Run around in circles as long as you like then get an old domke bag or a super cheap Amazon bag and remember that the money you'll save not getting the Billing-Gucci bag could go toward nice lenses or at least some decent filters.

Oooh. My mistake. I forgot I don't even like filters. But "bag porn" is as lame as it gets...

[Once upon a time there was a king from a Southern Kingdom who bought himself so very many cameras and other toys that he got himself into financial trouble and was forced to move out of his castle. He researched modern alternative building methods, and determined that straw-bale houses have a high R-value and would be cheap to heat. So he built his new house, and it was serviceable and lovely: a straw-bale house with a thatched roof. But then he didn't know what to do with his throne from the old castle, which was too large and grandiose for his modest new house; there really wasn't a natural place for it in the new house. Not knowing what else to do, he solved the dilemma by putting the throne in the attic, meaning to make the decision later.

But one evening as he was entertaining guests at his dinner table, catastrophe! The heavy throne came crashing through the ceiling and landed in the middle of the dining room table! No one was hurt, but the room was a mess and the meal was ruined.


Wait for it, Kirk...




People who live in grass houses shouldn't stow thrones, my friend.

Your fellow voyager,

You're back onto camera bags again, Mike? You promised!

Mike, it’s Tuesday, we’re still on bags....
Shopping: we all shop— sometimes “shopping and reading” is a better way to learn about stuff than reading the stuff on the internet.

You need a bag to protect a small camera and a lens from bouncing around in your car . Go to your closet pull one out, you’re done.
If it’s the wrong color , put it in a cloth supermarket shopping bag
-a free great disguise.
It’s only for transport since you don’t work ‘out of’ a bag. If the aim is photography I think you’ve covered the subject.

I can completely get behind Bernd's decision on the Volvo.

1995 850 Turbo Wagon
2004 XC70 Wagon
2008 C30

I sympathise with Bernd - I've started looking at Outbacks, but they're thin on the ground here, so I've started considering the Forrester. Even though I don't want an SUV. But there is a nice low mileage Outback nearby for far more than I want to pay. I'm going for a test drive on Saturday...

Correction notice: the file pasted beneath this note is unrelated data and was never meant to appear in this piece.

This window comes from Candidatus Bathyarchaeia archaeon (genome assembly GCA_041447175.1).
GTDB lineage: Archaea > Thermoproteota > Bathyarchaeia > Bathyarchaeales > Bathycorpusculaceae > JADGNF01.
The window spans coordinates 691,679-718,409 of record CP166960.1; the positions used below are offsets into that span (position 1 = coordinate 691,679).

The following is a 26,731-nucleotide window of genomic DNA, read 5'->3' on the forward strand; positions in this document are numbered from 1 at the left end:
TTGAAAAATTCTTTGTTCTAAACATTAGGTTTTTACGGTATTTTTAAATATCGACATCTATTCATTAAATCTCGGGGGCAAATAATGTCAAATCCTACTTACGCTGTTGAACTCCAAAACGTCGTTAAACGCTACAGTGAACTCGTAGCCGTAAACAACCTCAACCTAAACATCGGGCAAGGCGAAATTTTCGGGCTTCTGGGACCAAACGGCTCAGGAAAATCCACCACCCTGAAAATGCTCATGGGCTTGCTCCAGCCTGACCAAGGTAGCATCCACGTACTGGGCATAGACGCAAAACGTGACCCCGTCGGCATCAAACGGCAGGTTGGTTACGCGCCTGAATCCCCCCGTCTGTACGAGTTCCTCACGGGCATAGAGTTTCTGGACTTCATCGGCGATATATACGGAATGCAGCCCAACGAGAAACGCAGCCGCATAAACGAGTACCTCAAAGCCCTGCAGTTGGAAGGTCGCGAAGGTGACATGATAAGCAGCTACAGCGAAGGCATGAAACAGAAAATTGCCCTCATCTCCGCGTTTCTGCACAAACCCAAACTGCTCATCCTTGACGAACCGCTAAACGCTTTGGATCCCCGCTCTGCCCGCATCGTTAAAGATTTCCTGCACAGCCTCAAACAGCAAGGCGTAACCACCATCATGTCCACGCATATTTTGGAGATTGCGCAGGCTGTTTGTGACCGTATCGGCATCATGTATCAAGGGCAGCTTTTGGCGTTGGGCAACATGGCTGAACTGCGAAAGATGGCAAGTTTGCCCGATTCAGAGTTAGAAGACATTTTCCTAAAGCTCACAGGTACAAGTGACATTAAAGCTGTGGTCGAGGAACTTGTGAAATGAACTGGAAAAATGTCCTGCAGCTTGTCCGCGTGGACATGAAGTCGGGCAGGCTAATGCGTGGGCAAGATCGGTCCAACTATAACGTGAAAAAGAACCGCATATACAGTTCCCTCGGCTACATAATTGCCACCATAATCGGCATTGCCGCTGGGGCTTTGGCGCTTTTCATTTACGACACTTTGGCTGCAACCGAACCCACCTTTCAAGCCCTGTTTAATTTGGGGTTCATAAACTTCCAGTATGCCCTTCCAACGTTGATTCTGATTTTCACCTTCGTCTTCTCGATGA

If you buy the Billingham, are you sure it will suit your car? Maybe you should now "shop" for an Aston Martin DB11. In jet black or magnetic.

I think I should tattoo parts of this on my forearm! (Except I am opposed to tattoos-at least on my body.) And Bernd Reinhardt's comment was great too.

I have done these same things so often, and then asked myself "What were you thinking?"

Mike, you express it much better than I ever could. Great job.

Here's a contrarian view, FWIW: Given that you prefer to carry only one camera and lens at a time (in this case your G9 with 12-35mm zoom), then why do you need a camera bag for your outings at all? Whenever you want to leave your camera and lens in your car, just place it on a seat or on the floor and toss a jacket over it, or stick it inside a large recyclable grocery bag. You've hidden your equipment without drawing attention to it and saved yourself $250 in the bargain. Just think of all the time you'll now have free to shop for other crap.

As Oscar Wilde put it the only way to get rid of temptation is to yield to it and the marketing guys know it.

I'm with Stephen Scharf on the Spectral 8.

The Billingham 335 does fit a 13” laptop... been using one for years.

The Billingham L2 is perfect for your small kit. I can just fit a 5D4 with a 35/1.4L fitted and a 135/2.0L, plus an iPad mini and a passport. My minimalist travelling kit.

So you really need two more Billinghams.


Go to a secondhand clothing store get a kids back pack, simple effective disguise.

Back in the day window shopping was much safer. Now we have the window and a "put in cart" button right there.

I used to do exactly what you are doing. Buy one thing and then another to go with it. Now I just use the new camera first and interestingly, I eventually found that I don't need anything else to go with it, and the old bag is still good enough.

I occasionally (i.e. all the time) spend time online reading reviews of items that I have already purchased...
Maybe I am just reassuring myself that my reflexive purchase was a good idea on the first place?!

That’s headphones & related accessories for me.

In the Michelangelo Antonioni film Blowup, the photographer character Thomas (do we ever learn his last name?) comes out of a flophouse (where he has been photographing surreptitiously) and gets into a Rolls, taking his Nikon out of a paper bag and putting it into the glove compartment. So that could be your camera bag: the glove compartment of a Rolls.